Food and Farming

Our Mission is to support the revitalization of a sustainable local food system in Western North Carolina while preserving our mountain farm heritage.

Organic Growers School was awarded $25,000 for general operating support, including support for programming that provides WNC farmers with individualized support, advanced education, and mentoring services to enhance farmer success and sustainability. Photo courtesy of Organic Growers School.

Supporting the Local Food System and Addressing Food Insecurity

According to Feeding America, one in eight people (one in six children) in the United States is food insecure, and WNC’s food insecurity problems run even deeper: nearly one in four children is food insecure. Although federal Food and Nutrition Services provides some relief, people who are food insecure are still unlikely to qualify for assistance. That leaves too many struggling to keep themselves and their families fed and healthy.

Closely related to food insecurity is the challenge WNC faces to preserve farmland and thereby to ensure locally-grown fruits, vegetables, and other food products for the region. As farmland in WNC becomes difficult or impossible for farmers to access, the result is a loss of rural, agricultural heritage and the associated local and regional farm economy.

“In WNC, one in four children are food insecure. But there are pockets where as many as four in five kids don’t have enough healthy food to eat.”

— Amy Sims, Western Zone Coordinator and Agency Relations Manager, MANNA FoodBank

A $41,000 Food and Farming grant to Macon County Public Health for MountainWise continues support for the Double Up Food Bucks (DUFB) program in Buncombe, Jackson, Haywood, Transylvania, Madison and Rutherford counties. DUFB is a national proven model, supported by the Fair Food Network and largely funded by the USDA, that provides a $1:$1 match for SNAP/EBT customers to spend on fresh, frozen or canned fruits and vegetables. DUFB increases SNAP participants’ spending power and access to fruits and vegetables while generating income for farmers and small food retailers, investing in the local economy, and strengthening the local food system. Photo by Michael Oppenheim.

How We are Making a Difference

Goals and Objectives

We aim to increase opportunities for local farmers and food entrepreneurs who support the sustainability and profitability of WNC farms and address food insecurity and facilitate nutrition and healthy eating for all.

We will make grants to:

  1. bolster marketing efforts for local foods, including branding, post-harvest aggregation, distribution and value-added facilities;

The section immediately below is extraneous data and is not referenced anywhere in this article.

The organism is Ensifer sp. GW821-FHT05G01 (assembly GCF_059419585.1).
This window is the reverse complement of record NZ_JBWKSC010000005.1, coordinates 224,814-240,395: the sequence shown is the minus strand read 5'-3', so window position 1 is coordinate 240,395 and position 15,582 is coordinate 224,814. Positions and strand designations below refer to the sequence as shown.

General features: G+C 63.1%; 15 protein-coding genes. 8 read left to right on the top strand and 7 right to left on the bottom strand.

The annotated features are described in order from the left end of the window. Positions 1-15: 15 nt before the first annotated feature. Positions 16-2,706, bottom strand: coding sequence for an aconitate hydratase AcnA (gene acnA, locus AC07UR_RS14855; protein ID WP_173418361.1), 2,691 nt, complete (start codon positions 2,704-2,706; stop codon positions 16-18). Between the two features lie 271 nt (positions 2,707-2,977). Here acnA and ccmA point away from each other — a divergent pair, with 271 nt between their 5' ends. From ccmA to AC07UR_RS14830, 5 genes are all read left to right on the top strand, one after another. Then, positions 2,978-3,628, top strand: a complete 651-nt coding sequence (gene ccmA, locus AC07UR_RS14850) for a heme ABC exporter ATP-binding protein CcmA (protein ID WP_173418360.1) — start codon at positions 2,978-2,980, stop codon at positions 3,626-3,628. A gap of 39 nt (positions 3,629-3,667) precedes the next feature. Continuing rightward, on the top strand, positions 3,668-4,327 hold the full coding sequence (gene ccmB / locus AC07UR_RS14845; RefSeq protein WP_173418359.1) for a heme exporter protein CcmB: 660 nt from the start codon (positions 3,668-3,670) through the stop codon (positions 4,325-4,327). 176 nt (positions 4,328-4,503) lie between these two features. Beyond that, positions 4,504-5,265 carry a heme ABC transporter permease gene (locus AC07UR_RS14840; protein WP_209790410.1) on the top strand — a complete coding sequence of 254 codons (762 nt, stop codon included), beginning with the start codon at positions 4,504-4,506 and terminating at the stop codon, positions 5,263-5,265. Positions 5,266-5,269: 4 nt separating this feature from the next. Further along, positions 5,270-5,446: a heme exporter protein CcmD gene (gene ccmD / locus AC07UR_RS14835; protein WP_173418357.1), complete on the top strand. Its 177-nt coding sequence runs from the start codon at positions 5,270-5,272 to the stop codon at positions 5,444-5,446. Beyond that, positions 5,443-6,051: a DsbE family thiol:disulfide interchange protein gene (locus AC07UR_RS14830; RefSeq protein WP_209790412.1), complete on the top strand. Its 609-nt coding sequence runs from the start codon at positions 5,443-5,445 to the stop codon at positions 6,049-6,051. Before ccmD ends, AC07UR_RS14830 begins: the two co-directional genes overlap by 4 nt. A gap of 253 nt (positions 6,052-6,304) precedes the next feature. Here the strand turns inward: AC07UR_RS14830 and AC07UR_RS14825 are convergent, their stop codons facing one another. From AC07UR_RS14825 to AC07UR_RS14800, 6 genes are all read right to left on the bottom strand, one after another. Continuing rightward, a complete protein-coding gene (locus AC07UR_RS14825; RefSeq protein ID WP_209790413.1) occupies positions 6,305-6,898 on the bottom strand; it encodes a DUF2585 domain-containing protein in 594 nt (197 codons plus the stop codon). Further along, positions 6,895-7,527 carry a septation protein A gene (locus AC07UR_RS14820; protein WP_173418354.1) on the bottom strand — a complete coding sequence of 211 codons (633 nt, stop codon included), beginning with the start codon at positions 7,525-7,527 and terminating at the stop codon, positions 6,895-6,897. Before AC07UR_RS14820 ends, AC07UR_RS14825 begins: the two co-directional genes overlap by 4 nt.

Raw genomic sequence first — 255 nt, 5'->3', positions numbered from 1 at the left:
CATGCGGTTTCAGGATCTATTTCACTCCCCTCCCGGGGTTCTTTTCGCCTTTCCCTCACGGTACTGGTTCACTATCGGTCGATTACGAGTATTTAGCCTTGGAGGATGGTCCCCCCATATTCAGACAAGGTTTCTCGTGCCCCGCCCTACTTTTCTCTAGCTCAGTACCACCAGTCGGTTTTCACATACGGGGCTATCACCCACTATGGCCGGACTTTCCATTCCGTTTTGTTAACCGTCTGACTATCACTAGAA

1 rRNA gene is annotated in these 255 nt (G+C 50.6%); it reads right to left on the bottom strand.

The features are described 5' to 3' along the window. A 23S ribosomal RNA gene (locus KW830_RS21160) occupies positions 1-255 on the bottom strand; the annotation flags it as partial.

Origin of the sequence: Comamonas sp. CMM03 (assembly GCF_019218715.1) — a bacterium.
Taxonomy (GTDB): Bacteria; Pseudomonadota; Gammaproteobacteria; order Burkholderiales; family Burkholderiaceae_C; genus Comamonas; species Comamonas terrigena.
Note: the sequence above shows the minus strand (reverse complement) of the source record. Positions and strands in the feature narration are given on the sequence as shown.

2. support new or transitioning farmers with technical assistance in production and marketing, business training and access to land;
  3. increase access to fresh local foods for all, especially low income families; and
  4. build the capacity of nonprofit organizations to address these goals.

Photo courtesy of The Utopian Seed Project.

Sustainability One Okra at a Time

The Utopian Seed Project (USP) describes itself as a “hands in the earth nonprofit committed to trialing crops and varieties in the Southeast to support diversity in food and farming.” Picture a passionate network of crop scientists, foodies, farmers, chefs and others working to develop a regional seed hub to support, encourage and celebrate a diverse food system of regionally-adapted crops. It is an inspiring goal, solidly based in science, of working to create food security in the face of climate change through diverse and regenerative agriculture.

CFWNC recently awarded $30,000 to USP to support a sustainable regional food and farming system by preserving and promoting varietal diversity in traditional southern crops, experimenting with growing tropical perennials as temperate annuals and exploring underutilized perennial food crops, many of which are native to the region.

“Our food system is built on a narrow range of top-performing hybrid varieties, but this tendency towards monoculture is frightening,” said USP Executive Director Chris Smith. “Varietal diversity means genetic diversity, and with that comes an inherent strength and resilience. We believe this diversity-supported resilience will become critical as we continue to face climate-related challenges.”

The Terrence Lee One Love Fund and Dogwood Charitable Endowment Fund provided co-investment for this grant.

To learn more about our Food and Farming focus area, contact Philip Belcher, Vice President for Programs, at 828-367-9901.